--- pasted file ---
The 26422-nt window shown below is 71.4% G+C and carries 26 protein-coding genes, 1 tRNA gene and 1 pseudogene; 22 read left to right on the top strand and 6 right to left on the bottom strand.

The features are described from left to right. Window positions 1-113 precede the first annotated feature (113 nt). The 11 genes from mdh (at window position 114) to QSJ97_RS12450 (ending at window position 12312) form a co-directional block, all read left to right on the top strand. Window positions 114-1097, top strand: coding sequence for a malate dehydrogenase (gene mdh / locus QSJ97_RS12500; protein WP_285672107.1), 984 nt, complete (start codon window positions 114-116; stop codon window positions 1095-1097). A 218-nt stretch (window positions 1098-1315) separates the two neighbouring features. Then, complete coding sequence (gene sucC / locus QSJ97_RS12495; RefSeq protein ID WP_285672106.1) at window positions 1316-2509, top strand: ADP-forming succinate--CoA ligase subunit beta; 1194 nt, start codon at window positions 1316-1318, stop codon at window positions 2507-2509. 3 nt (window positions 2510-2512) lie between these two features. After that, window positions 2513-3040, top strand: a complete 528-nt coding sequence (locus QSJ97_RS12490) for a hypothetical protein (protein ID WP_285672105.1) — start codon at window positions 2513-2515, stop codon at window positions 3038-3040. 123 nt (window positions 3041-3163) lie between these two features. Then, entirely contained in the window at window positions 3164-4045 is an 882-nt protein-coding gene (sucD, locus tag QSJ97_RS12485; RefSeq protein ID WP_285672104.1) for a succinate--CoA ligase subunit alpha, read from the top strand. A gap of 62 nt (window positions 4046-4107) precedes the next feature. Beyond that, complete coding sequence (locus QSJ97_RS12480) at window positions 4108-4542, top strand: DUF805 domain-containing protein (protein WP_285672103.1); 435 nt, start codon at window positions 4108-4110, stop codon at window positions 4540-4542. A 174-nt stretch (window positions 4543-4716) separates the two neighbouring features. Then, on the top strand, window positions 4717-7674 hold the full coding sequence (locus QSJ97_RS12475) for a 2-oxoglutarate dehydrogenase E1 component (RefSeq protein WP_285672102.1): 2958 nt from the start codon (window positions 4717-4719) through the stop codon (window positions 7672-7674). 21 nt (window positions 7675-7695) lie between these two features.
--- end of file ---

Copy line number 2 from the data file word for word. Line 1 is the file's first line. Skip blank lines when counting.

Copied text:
The features are described from left to right. Window positions 1-113 precede the first annotated feature (113 nt). The 11 genes from mdh (at window position 114) to QSJ97_RS12450 (ending at window position 12312) form a co-directional block, all read left to right on the top strand. Window positions 114-1097, top strand: coding sequence for a malate dehydrogenase (gene mdh / locus QSJ97_RS12500; protein WP_285672107.1), 984 nt, complete (start codon window positions 114-116; stop codon window positions 1095-1097). A 218-nt stretch (window positions 1098-1315) separates the two neighbouring features. Then, complete coding sequence (gene sucC / locus QSJ97_RS12495; RefSeq protein ID WP_285672106.1) at window positions 1316-2509, top strand: ADP-forming succinate--CoA ligase subunit beta; 1194 nt, start codon at window positions 1316-1318, stop codon at window positions 2507-2509. 3 nt (window positions 2510-2512) lie between these two features. After that, window positions 2513-3040, top strand: a complete 528-nt coding sequence (locus QSJ97_RS12490) for a hypothetical protein (protein ID WP_285672105.1) — start codon at window positions 2513-2515, stop codon at window positions 3038-3040. 123 nt (window positions 3041-3163) lie between these two features. Then, entirely contained in the window at window positions 3164-4045 is an 882-nt protein-coding gene (sucD, locus tag QSJ97_RS12485; RefSeq protein ID WP_285672104.1) for a succinate--CoA ligase subunit alpha, read from the top strand. A gap of 62 nt (window positions 4046-4107) precedes the next feature. Beyond that, complete coding sequence (locus QSJ97_RS12480) at window positions 4108-4542, top strand: DUF805 domain-containing protein (protein WP_285672103.1); 435 nt, start codon at window positions 4108-4110, stop codon at window positions 4540-4542. A 174-nt stretch (window positions 4543-4716) separates the two neighbouring features. Then, on the top strand, window positions 4717-7674 hold the full coding sequence (locus QSJ97_RS12475) for a 2-oxoglutarate dehydrogenase E1 component (RefSeq protein WP_285672102.1): 2958 nt from the start codon (window positions 4717-4719) through the stop codon (window positions 7672-7674). 21 nt (window positions 7675-7695) lie between these two features.